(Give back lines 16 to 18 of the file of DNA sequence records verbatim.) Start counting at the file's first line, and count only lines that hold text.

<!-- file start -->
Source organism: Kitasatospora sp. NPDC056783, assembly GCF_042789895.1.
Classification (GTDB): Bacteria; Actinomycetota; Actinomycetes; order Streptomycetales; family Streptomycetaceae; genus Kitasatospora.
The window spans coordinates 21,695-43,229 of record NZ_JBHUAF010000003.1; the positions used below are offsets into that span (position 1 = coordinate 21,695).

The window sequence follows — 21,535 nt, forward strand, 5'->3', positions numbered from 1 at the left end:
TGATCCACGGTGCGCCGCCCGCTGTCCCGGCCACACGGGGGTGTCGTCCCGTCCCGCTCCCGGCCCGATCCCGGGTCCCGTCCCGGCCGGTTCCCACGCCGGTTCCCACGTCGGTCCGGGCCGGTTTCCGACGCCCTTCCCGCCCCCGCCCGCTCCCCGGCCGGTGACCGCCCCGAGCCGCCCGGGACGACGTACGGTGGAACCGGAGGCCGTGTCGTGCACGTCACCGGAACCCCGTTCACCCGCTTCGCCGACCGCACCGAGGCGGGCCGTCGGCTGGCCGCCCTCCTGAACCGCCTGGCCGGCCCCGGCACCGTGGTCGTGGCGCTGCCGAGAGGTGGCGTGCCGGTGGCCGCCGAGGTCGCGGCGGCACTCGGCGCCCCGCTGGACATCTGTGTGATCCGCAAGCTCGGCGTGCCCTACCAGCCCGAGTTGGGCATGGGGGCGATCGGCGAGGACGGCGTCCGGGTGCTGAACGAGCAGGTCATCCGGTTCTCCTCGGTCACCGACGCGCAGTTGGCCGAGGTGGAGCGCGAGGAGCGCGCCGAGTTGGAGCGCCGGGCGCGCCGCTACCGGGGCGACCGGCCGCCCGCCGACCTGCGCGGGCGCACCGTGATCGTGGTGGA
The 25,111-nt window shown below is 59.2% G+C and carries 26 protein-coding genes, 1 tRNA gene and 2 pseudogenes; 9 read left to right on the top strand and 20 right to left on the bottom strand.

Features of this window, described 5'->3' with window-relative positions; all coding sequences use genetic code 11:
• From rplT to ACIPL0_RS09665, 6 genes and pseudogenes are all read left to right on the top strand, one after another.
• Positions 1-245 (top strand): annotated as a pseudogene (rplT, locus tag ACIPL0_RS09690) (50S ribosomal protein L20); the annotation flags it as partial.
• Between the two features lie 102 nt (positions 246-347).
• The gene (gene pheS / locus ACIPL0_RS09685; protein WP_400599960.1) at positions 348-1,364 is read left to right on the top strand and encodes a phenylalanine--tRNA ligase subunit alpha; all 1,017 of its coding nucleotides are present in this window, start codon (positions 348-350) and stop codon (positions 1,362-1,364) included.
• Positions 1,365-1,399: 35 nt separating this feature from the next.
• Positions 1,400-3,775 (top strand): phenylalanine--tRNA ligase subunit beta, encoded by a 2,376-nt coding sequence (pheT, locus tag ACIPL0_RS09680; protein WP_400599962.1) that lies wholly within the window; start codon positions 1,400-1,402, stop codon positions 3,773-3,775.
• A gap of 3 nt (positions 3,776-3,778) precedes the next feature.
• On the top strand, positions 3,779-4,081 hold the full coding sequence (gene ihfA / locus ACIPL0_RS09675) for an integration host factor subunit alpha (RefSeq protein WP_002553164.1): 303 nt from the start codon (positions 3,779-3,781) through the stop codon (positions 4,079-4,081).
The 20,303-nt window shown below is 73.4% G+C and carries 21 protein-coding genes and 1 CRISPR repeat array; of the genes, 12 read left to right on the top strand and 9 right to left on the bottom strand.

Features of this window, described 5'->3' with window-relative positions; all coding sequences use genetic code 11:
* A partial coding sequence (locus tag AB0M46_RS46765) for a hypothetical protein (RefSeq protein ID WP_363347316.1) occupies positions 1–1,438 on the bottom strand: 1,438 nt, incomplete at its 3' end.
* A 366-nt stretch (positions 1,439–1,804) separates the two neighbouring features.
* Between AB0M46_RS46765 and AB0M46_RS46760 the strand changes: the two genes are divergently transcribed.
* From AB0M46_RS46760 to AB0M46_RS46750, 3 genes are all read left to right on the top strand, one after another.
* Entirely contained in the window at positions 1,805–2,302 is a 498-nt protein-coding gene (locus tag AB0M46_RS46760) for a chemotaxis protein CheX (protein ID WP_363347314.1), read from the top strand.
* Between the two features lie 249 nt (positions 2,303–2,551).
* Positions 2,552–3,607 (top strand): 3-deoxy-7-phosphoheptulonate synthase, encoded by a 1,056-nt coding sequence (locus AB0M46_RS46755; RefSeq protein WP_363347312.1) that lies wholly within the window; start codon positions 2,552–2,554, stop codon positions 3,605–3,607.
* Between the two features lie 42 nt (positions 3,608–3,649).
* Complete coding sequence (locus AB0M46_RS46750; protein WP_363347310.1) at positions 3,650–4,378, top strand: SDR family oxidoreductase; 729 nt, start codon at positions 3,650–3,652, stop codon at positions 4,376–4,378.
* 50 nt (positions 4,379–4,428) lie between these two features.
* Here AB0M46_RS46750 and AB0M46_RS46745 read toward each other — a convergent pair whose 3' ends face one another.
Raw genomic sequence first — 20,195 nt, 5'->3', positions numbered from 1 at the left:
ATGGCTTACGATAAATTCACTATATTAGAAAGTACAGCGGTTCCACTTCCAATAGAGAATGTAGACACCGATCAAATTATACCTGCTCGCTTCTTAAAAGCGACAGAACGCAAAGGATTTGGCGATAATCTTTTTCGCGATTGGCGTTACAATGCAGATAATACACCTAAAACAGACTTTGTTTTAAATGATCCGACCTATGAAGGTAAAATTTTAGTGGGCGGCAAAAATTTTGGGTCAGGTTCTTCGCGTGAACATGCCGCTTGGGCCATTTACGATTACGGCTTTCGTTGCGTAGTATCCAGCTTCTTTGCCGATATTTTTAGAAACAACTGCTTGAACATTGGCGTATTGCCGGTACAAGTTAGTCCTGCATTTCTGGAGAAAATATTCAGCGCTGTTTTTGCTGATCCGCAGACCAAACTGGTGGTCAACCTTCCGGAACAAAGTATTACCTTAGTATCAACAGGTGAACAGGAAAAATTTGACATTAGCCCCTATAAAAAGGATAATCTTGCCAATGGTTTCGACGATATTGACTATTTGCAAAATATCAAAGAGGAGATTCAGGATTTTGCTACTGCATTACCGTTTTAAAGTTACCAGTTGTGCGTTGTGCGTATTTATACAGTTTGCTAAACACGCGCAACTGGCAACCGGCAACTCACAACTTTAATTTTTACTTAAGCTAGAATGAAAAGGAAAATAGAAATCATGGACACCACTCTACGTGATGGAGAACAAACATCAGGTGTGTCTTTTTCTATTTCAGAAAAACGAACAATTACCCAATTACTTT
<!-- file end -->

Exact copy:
The 20,303-nt window shown below is 73.4% G+C and carries 21 protein-coding genes and 1 CRISPR repeat array; of the genes, 12 read left to right on the top strand and 9 right to left on the bottom strand.

Features of this window, described 5'->3' with window-relative positions; all coding sequences use genetic code 11:
* A partial coding sequence (locus tag AB0M46_RS46765) for a hypothetical protein (RefSeq protein ID WP_363347316.1) occupies positions 1–1,438 on the bottom strand: 1,438 nt, incomplete at its 3' end.